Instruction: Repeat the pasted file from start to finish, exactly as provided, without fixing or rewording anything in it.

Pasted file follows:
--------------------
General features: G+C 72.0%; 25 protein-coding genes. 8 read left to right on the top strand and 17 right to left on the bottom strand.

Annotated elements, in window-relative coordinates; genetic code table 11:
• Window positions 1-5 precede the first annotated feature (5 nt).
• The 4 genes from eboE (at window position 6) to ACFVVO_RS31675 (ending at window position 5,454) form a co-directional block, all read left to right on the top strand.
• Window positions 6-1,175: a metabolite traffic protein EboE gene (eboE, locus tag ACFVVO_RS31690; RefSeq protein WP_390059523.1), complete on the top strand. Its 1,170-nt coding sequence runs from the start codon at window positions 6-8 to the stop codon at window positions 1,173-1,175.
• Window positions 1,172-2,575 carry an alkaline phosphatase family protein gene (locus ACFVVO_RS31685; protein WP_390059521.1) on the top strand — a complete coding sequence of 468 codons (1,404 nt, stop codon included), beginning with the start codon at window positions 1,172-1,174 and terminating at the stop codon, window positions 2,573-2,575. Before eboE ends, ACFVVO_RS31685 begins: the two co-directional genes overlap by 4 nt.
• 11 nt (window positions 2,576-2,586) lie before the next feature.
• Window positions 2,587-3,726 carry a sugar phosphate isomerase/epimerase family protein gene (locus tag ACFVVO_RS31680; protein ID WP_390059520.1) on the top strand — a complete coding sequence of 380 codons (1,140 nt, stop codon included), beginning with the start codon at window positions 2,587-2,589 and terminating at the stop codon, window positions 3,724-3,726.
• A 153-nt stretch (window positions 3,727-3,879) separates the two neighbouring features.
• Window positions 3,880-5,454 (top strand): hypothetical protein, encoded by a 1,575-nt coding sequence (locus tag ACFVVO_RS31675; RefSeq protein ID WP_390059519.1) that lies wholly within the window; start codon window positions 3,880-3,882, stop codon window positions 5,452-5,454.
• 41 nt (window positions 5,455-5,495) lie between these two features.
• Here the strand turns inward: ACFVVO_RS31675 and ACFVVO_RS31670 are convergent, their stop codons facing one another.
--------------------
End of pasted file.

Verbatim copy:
General features: G+C 72.0%; 25 protein-coding genes. 8 read left to right on the top strand and 17 right to left on the bottom strand.

Annotated elements, in window-relative coordinates; genetic code table 11:
• Window positions 1-5 precede the first annotated feature (5 nt).
• The 4 genes from eboE (at window position 6) to ACFVVO_RS31675 (ending at window position 5,454) form a co-directional block, all read left to right on the top strand.
• Window positions 6-1,175: a metabolite traffic protein EboE gene (eboE, locus tag ACFVVO_RS31690; RefSeq protein WP_390059523.1), complete on the top strand. Its 1,170-nt coding sequence runs from the start codon at window positions 6-8 to the stop codon at window positions 1,173-1,175.
• Window positions 1,172-2,575 carry an alkaline phosphatase family protein gene (locus ACFVVO_RS31685; protein WP_390059521.1) on the top strand — a complete coding sequence of 468 codons (1,404 nt, stop codon included), beginning with the start codon at window positions 1,172-1,174 and terminating at the stop codon, window positions 2,573-2,575. Before eboE ends, ACFVVO_RS31685 begins: the two co-directional genes overlap by 4 nt.
• 11 nt (window positions 2,576-2,586) lie before the next feature.
• Window positions 2,587-3,726 carry a sugar phosphate isomerase/epimerase family protein gene (locus tag ACFVVO_RS31680; protein ID WP_390059520.1) on the top strand — a complete coding sequence of 380 codons (1,140 nt, stop codon included), beginning with the start codon at window positions 2,587-2,589 and terminating at the stop codon, window positions 3,724-3,726.
• A 153-nt stretch (window positions 3,727-3,879) separates the two neighbouring features.
• Window positions 3,880-5,454 (top strand): hypothetical protein, encoded by a 1,575-nt coding sequence (locus tag ACFVVO_RS31675; RefSeq protein ID WP_390059519.1) that lies wholly within the window; start codon window positions 3,880-3,882, stop codon window positions 5,452-5,454.
• 41 nt (window positions 5,455-5,495) lie between these two features.
• Here the strand turns inward: ACFVVO_RS31675 and ACFVVO_RS31670 are convergent, their stop codons facing one another.